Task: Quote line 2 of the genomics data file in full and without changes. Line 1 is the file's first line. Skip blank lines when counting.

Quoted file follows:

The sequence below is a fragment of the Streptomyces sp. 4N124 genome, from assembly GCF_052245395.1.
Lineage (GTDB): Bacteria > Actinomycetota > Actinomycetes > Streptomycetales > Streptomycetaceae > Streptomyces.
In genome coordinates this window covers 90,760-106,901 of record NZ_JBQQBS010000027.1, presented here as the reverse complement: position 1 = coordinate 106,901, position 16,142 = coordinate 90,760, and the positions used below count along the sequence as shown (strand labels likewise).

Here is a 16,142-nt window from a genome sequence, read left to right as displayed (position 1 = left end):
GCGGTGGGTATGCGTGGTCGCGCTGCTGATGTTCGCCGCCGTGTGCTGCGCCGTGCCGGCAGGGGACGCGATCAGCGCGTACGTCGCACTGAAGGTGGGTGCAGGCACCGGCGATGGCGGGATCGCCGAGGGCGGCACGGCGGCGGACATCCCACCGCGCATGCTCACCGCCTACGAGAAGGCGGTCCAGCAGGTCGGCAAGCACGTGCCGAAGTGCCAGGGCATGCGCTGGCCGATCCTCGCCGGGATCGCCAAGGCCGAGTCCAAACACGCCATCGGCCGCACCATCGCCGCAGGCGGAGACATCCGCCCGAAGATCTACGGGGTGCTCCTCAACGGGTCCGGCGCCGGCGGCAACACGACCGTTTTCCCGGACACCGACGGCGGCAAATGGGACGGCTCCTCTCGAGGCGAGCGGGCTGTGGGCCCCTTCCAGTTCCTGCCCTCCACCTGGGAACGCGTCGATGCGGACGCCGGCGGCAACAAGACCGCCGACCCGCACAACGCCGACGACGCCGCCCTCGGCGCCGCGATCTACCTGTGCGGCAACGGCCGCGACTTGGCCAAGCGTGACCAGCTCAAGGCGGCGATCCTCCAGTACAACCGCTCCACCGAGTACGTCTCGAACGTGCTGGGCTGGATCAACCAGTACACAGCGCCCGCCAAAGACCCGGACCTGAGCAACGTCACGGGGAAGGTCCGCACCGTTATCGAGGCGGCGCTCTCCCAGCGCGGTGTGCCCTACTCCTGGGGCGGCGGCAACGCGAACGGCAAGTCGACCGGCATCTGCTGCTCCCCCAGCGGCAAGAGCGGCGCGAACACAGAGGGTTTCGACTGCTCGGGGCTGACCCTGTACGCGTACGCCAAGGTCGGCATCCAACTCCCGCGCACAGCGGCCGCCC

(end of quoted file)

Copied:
Lineage (GTDB): Bacteria > Actinomycetota > Actinomycetes > Streptomycetales > Streptomycetaceae > Streptomyces.